Word of the Day: Pareidolia

Does Jesus exist?Pareidolia is perceiving meaning in something random, such as seeing a face in clouds or hearing speech in a recording played backwards. People have imagined a sculpture on Mars or ghost voices in random noise. And, of course, Jesus has been seen in food and ruder places. Mary has been seen in water stains on the side of a building and in the cheese sandwich shown here.

The familiar Rorschach test is a deliberate attempt to explore these patterns.

A similar word is apophenia, making connections in random or meaningless data (pareidolia is a type of apophenia).

Some people wonder if surprises such as the image of Mary are deliberate instead of random. But why, aside from a desire to support one’s presupposition, would you imagine a supernatural explanation when the natural explanation of pareidolia suffices?

If these images are deliberate, there’s much more reason to imagine that it was Photoshop rather than God behind it.

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11 thoughts on “Word of the Day: Pareidolia

  1. “…or hearing speech in a recording played backwards.”

    Many years ago, my foster parents became alarmed by a TV program that discussed backmasking, and how Satan placed backwards messages in rock songs. I was a budding guitarist, and one of my favorite bands was Led Zeppelin. Of course Stairway To Heaven was used as an example, and the word “satan” could be heard when played backwards.

    In order to show that backmasking could be heard on ANY random record, I played a Mister Rogers record backwards. As I spun the LP backwards with my finger, several messages could be heard. One message said, “There’s no messiah here, there’s no messiah there, the bastard’s lost and got asthma.”

    Rather than prove my point that backwards messages could be heard on ANY recording, my plan backfired, and the record player vanished the very next day!

  2. Hi Bob,

    Yes… religious thought is averse to the concepts of chance and randomness.

    • I agree.

      One could, if one wished, to calculate the odds of being served the exact combination of six chicken nuggets one gets when one orders a meal at McDonalds.

      There are countless numbers of chicken nuggets presently in existence. (To be thorough one might also need to calculate not only currently existing nuggets, but all past and future chicken nuggets as well.)

      Out of all the existing chicken nuggets in the world, they could be mixed and matched into various sets of six nuggets. It could be possible for you to get some of your six nuggets from a 10 year old batch of nuggets made from a chicken in Nebraska, while others might come from other chickens from other parts of the world from other years.

      So then, to get the exact combination of six chicken nuggets that you did from McDonalds, the odds would be some number times 10 raised to some astronomical power.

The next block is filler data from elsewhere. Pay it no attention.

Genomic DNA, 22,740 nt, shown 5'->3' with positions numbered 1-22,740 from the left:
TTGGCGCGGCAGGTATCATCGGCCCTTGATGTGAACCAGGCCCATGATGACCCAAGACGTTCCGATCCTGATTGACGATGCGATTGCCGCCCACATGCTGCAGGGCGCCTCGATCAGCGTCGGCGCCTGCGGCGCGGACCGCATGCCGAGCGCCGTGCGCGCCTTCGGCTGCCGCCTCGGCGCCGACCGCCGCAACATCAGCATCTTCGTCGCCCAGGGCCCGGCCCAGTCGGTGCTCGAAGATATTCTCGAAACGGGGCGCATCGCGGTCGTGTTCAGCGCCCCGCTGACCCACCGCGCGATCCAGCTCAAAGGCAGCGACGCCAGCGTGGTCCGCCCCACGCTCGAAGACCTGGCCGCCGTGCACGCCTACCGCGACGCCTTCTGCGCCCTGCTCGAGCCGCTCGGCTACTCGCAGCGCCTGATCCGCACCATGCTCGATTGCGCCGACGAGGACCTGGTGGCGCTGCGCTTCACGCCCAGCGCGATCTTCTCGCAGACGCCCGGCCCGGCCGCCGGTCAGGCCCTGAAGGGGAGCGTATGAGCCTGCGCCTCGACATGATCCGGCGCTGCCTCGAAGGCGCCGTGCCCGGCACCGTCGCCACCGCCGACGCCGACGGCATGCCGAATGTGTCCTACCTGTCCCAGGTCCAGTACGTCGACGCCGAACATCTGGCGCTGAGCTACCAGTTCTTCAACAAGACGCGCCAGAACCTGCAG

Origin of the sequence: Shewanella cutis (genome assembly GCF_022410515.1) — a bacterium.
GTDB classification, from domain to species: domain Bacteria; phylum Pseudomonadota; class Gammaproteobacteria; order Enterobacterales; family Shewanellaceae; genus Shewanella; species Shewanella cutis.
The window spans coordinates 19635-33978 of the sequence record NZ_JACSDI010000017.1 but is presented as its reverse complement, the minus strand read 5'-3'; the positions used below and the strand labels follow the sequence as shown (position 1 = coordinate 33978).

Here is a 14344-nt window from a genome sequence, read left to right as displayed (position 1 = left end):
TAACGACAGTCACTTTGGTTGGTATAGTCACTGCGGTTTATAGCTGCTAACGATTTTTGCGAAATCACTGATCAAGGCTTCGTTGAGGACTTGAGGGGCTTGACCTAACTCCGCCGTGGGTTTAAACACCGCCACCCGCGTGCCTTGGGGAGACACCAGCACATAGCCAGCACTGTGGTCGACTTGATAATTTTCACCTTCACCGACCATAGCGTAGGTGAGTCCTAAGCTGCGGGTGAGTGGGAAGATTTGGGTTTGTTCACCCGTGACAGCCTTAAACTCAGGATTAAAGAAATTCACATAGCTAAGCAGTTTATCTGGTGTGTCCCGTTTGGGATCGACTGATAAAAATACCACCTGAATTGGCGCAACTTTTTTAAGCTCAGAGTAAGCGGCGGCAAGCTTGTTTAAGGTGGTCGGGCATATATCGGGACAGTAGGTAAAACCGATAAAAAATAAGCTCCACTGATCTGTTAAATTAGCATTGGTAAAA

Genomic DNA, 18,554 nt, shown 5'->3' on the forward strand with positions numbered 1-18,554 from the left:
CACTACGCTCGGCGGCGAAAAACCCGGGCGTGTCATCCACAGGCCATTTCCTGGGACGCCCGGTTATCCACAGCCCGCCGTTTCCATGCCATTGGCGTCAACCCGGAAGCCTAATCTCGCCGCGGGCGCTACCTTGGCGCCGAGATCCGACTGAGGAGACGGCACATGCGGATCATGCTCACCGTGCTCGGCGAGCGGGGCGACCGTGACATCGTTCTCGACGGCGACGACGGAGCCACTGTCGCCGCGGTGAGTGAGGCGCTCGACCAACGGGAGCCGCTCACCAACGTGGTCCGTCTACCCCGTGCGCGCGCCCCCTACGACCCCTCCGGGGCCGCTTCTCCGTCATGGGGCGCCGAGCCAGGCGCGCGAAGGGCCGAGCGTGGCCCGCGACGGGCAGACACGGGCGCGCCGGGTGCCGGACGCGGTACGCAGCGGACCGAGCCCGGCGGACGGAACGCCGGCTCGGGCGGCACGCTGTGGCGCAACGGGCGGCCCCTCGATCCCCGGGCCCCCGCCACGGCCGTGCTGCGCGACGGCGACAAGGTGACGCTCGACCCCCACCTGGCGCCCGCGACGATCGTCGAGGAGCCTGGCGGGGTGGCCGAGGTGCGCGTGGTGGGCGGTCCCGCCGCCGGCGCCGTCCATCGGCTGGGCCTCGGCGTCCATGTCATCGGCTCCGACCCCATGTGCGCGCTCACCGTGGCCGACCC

Since the odds are so staggering, this proves that there must have been some kind of ultimate purpose for you getting that exact set of six nuggets that you did. The odds are to great for it to be chance alone , and this proves there must be a Grand Designer that predestined you to get the EXACT nuggets that you did.

      Next time you order chicken nuggets, remember that it’s not just any old random set of six McNuggets, but it’s a freakin’ McMiracle!!!

      • To Retro,

        That’s why Dembski says that complexity is not enough to prove design, but it must be specified complexity. The problem is to clarify that concept of specification. Does it even make sense in the infra-human world?

      • Excellent point RF2.

        Something that’s overly complex is actually proof of either a poor design or lack of a design at all.

        Unnecessary complexity is better evidence for a bottom-up design process like evolution.

      • Agreed. The human cell is indeed quite complicated. But simple shows the hand of a designer. A complicated Rube Goldberg machine like the cell suggests an iterative process without design.

  3. Amen, brother! Preach it! Finally something on which we can agree! These are silly examples of finding something for which you are looking.

    Still waiting for you to get on to the more serious challenges to Christianity. I am working through your “God doesn’t exist” series as time permits. Not much evidence there. Lots of supposition and finding what you expect to see and manipulating other people’s arguments to help cherry pick examples that you think make your case. Oh, wait. Is that a different form of pareidolia?, Nah. Couldn’t be THAT.

    (My apology—originally posted to your other blog…in error.)

    • Bob C:

      Perhaps you can show Rick T how it’s done. It’s easy to say that my blog posts have little evidence. Tougher to actually offer a serious rebuttal.

      Go for it.

      • Wow. A cheap shot to a comment I didn’t even make!

        Soooo… Would you claim that your response to the substantive answer I gave you your “10 Reasons the Crucifixion Story Makes No Sense,” was a serious and rebuttal? I think the pot is calling the kettle some color he himself represents.

      • Rick:

        A cheap shot to a comment I didn’t even make!

        Dunno what you’re referring to. I suggested you raise substantive objections and you said you would. Issue closed.

        Now I’m inviting Bob C to give us an example in clear thinking we can all learn from. No cheap shots that I can see.

        Soooo… Would you claim that your response to the substantive answer I gave you your “10 Reasons the Crucifixion Story Makes No Sense,” was a serious and rebuttal?


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